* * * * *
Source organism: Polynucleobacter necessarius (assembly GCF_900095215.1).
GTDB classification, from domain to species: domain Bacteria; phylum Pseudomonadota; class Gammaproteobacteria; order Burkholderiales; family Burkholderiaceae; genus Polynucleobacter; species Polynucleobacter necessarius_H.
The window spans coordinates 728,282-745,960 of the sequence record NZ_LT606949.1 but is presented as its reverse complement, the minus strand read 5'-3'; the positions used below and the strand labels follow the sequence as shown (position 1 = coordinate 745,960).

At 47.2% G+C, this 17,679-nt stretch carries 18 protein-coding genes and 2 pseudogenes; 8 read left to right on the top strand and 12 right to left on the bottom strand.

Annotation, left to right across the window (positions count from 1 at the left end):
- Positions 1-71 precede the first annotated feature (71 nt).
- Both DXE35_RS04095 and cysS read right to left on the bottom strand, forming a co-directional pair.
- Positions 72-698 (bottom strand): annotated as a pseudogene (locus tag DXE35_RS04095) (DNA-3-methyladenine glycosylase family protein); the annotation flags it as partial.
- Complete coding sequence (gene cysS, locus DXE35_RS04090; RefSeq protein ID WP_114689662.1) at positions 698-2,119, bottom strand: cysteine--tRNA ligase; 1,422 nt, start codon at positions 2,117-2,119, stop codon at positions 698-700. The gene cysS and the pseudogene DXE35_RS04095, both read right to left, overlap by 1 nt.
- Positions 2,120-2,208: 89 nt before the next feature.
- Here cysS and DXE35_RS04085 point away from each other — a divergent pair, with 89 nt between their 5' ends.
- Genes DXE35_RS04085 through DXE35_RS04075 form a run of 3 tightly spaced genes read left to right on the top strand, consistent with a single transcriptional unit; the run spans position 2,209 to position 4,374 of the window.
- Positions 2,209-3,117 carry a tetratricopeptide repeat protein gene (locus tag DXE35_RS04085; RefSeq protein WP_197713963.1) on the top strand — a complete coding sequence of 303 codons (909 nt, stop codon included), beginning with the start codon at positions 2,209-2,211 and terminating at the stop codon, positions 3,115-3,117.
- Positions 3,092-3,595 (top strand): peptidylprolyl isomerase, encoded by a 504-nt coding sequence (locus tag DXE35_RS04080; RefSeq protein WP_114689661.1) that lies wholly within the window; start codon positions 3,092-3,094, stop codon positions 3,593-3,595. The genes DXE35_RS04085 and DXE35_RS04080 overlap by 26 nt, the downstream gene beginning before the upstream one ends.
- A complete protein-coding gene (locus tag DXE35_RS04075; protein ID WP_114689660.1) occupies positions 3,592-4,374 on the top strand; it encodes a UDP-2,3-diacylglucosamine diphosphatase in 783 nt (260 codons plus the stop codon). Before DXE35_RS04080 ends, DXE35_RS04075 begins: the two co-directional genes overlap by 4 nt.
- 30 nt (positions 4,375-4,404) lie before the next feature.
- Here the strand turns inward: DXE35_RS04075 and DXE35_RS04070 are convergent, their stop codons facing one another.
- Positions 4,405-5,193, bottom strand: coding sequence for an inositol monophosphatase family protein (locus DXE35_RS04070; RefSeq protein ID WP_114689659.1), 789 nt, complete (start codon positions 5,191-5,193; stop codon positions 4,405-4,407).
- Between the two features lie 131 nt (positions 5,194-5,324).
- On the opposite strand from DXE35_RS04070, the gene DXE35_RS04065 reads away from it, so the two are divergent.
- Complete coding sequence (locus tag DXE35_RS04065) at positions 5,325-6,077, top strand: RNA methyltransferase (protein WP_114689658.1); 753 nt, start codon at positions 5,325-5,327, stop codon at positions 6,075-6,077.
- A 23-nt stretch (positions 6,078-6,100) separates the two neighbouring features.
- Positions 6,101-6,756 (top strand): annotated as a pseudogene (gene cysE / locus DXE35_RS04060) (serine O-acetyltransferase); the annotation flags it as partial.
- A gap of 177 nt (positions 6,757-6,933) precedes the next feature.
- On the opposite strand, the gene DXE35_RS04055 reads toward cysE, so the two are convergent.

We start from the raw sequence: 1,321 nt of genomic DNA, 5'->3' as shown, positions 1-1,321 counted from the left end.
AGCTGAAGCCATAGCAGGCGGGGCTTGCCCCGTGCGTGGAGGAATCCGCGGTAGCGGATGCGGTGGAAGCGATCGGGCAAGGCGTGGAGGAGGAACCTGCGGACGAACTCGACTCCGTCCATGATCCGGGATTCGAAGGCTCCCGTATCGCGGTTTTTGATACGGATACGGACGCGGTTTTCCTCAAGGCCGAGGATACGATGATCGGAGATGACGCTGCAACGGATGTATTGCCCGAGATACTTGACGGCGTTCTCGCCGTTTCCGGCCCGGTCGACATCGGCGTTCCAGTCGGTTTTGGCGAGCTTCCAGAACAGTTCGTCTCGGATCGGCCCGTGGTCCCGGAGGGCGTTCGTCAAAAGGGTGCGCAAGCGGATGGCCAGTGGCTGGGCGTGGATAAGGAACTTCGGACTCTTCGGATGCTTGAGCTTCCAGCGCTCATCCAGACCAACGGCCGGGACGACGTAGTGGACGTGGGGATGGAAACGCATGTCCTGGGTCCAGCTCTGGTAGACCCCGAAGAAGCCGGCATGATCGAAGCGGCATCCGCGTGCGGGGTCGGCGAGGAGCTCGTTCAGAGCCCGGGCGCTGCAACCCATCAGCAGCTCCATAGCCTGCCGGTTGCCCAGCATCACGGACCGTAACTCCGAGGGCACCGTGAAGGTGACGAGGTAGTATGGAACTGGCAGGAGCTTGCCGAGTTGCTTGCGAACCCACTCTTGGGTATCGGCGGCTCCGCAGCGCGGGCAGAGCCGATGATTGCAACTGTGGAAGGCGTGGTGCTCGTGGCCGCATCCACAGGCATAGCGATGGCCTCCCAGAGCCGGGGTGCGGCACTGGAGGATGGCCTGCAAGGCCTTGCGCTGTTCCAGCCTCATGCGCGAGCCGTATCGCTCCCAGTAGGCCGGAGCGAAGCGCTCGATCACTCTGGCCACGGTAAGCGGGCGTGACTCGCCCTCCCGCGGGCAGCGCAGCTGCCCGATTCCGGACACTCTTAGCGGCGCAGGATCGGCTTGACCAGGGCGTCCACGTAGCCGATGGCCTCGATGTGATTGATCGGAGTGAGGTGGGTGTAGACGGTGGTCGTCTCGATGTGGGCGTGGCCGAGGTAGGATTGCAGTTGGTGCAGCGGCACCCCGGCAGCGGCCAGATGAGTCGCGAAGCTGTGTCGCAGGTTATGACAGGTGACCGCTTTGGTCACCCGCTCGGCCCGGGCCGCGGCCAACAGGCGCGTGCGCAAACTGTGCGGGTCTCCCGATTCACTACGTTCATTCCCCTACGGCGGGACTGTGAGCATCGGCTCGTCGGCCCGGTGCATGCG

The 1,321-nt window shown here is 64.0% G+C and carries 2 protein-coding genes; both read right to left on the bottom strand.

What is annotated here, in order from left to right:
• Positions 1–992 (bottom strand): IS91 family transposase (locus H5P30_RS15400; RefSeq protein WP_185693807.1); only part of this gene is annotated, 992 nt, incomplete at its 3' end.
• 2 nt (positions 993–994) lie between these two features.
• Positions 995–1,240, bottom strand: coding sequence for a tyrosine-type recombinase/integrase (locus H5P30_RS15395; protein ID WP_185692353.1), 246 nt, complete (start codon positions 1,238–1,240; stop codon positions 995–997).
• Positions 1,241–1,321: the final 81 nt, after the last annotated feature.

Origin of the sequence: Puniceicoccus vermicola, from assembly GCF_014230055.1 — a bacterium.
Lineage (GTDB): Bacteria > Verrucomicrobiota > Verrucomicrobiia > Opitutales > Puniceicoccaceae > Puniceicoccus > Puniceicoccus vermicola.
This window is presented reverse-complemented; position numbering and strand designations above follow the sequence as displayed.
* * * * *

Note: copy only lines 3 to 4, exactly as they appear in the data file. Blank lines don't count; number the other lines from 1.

The window spans coordinates 728,282-745,960 of the sequence record NZ_LT606949.1 but is presented as its reverse complement, the minus strand read 5'-3'; the positions used below and the strand labels follow the sequence as shown (position 1 = coordinate 745,960).

At 47.2% G+C, this 17,679-nt stretch carries 18 protein-coding genes and 2 pseudogenes; 8 read left to right on the top strand and 12 right to left on the bottom strand.